Definition of unofficial in English:

unofficial

adjective

  • 1Not officially authorized or confirmed.

    ‘unofficial reports said that dozens of people were injured’
    • ‘There were also unofficial reports of a further three scares, including one at a school in Fish Hoek.’
    • ‘So count us in for next year's challenge and let's see if we can make our, slightly unofficial, record official.’
    • ‘They do not reflect the official or unofficial policies of any government agency.’
    • ‘The Gun Plot is the most authoritative unofficial site about the RAN on the Internet.’
    • ‘None of the cities has an official tolerance zone, although Aberdeen has an unofficial red-light district.’
    • ‘Forest harvesting, official and unofficial, can create major problems.’
    • ‘Let's get this sorted: Shazia Mirza isn't an unofficial spokeswoman for Islam.’
    • ‘So neither the official nor the unofficial cover story seem to hold much water.’
    • ‘The neighbours in unofficial whispers talk about his activities but officially they know nothing.’
    • ‘I'm sure she's flouting loads of official and unofficial tube etiquette in one fell swoop here.’
    • ‘Bernhard's lap was one of three that bettered both the official and unofficial track records.’
    • ‘There is no mileage in keeping the site as some kind of unofficial commemoration of the riots and what they meant - it is time to move on.’
    • ‘The reporters did not clarify whether the news was from official or unofficial sources.’
    • ‘How many were killed and wounded is unknown, for unofficial and official counts differed widely.’
    • ‘Unpopular plans to build ten family homes on unofficial allotments beside a village conservation area have been blocked.’
    • ‘Amazingly it bears a striking resemblance to some of the unofficial tube rules I've reported in my time.’
    • ‘The unofficial website for Daylight Rule, has received more than 3300 visitors since it was launched.’
    • ‘The most exciting exhibition in Venice is an unsanctioned upstart: the unofficial Italian pavilion.’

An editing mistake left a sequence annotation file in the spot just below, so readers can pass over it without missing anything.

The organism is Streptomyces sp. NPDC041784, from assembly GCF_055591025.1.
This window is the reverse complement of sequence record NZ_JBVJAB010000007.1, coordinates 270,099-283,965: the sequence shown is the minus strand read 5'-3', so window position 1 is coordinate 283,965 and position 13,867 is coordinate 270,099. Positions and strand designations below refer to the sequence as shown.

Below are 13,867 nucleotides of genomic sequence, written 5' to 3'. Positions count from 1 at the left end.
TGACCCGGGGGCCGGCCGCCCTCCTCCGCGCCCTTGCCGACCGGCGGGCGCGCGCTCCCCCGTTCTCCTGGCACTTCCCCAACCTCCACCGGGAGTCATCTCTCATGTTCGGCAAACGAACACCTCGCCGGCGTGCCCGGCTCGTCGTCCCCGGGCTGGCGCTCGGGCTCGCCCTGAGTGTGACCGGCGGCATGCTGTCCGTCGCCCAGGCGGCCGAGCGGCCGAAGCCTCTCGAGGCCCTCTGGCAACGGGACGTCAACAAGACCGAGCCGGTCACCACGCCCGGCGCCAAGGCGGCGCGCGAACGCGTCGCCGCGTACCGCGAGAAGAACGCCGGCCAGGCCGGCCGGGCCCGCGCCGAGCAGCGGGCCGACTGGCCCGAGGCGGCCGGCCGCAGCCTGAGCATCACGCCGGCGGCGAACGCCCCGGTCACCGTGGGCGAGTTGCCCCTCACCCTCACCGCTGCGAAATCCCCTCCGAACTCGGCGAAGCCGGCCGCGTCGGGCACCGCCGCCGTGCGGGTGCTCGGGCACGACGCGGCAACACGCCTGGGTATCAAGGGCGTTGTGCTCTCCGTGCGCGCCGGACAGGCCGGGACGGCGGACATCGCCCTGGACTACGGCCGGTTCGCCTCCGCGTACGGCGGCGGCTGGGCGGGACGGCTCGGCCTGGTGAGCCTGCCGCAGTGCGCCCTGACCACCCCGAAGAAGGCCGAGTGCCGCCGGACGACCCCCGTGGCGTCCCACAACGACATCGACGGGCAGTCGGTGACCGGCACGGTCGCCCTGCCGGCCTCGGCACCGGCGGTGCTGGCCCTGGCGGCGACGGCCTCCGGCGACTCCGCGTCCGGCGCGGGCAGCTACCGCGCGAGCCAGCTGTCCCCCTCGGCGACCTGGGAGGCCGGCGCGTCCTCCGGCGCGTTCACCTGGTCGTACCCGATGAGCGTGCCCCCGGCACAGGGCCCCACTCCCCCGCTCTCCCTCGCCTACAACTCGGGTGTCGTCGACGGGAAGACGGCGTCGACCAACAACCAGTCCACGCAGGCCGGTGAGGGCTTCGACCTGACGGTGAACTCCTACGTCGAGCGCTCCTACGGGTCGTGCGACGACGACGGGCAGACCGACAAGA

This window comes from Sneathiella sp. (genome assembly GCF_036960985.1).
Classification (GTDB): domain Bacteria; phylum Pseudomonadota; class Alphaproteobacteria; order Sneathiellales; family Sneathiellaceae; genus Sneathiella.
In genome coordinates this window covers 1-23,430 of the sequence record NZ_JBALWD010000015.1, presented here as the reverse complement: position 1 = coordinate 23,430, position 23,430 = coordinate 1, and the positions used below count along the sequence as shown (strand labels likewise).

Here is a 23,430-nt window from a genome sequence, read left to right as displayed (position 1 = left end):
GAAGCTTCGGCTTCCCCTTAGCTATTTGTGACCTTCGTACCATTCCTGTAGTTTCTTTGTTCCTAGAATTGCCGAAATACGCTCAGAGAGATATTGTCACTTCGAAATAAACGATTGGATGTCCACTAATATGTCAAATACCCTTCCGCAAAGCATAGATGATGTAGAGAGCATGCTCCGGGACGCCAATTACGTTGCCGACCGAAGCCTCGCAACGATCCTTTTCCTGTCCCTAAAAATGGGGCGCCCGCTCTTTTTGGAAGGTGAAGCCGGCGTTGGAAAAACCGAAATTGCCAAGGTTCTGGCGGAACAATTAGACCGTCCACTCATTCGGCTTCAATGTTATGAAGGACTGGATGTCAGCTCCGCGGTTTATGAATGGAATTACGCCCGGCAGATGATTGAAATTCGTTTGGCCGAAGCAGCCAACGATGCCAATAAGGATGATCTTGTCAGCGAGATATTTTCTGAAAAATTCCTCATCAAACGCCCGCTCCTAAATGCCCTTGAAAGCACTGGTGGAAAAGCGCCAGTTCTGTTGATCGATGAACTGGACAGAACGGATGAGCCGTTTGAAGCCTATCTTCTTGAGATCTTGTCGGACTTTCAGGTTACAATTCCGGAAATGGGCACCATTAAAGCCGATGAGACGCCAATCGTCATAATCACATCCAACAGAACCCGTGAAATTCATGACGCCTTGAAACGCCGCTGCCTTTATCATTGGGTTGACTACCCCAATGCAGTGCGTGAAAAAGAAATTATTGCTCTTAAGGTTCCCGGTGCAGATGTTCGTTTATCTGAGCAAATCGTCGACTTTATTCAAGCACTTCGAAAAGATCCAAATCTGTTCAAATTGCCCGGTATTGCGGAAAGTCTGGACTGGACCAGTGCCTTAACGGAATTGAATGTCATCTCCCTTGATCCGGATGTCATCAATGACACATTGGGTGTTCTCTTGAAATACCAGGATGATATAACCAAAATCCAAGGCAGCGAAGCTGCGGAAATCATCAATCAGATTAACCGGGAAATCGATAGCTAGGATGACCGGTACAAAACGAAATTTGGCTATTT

• ‘Only one of the 18 official languages in India and many more unofficial ones, I replied.’
    • ‘Yet there is the possibility of an engagement, whether official or unofficial for John Brown.’
    unauthenticated, unconfirmed, uncorroborated, unsubstantiated, unratified
    informal, casual
    View synonyms
    1. 1.1British Denoting strike action not called or endorsed by the union to which the strikers belong.
      • ‘Last year the sacking of a union rep at the hospital sparked an unofficial walkout by porters.’
      • ‘Thousands of workers in the shipyards along the River Tyne took part in unofficial strike action in support of sacked workmates.’
      • ‘Mr Hayes said in a letter to his members that the Royal Mail had accepted that the CWU did not instigate unofficial action.’
      • ‘The post workers' victorious unofficial strike is a major breakthrough.’
      • ‘Lots of people are frightened because it's an unofficial strike and management can sack you.’
      • ‘Trade and industry secretary Patricia Hewitt attacked the unofficial strikes.’
      • ‘They have also organised an unofficial strike against the increase in work intensity in the Kia Motor plant.’
      • ‘We've shown that through official and unofficial action earlier this year.’
      • ‘They followed unofficial strikes in Glasgow and Essex the week before.’
      • ‘The strikes were unofficial and might have been deemed illegal.’
      • ‘The threat of losing the union machine has curbed the best union leaders' confidence to support unofficial strikes.’
      • ‘We've just had the most awesome two-day unofficial strike, which totally shook management.’
      • ‘The Pentonville Five were freed after a huge wave of unofficial strikes.’
      • ‘A postal worker was cheered and applauded when he told the meeting how the unofficial strike in the post had driven bosses back.’
      • ‘There was some discussion about the relationship between official and unofficial action.’
      • ‘OVER 2,000 Glasgow postal workers walked out on unofficial strike last week in a dispute over jobs.’
      • ‘The trade unions in Ferenka even called off an unofficial strike in support of Dr. Herrema.’
      • ‘There were unofficial strikes involving up to 250,000 workers, demonstrations and mass pickets.’
      • ‘As reported last month, the unofficial action involves firefighters across London refusing to act up as officers.’
      • ‘Postal workers were on the brink of strike ballots or even unofficial walkouts as Socialist Worker went to press.’

Pronunciation

unofficial

/ʌnəˈfɪʃ(ə)l/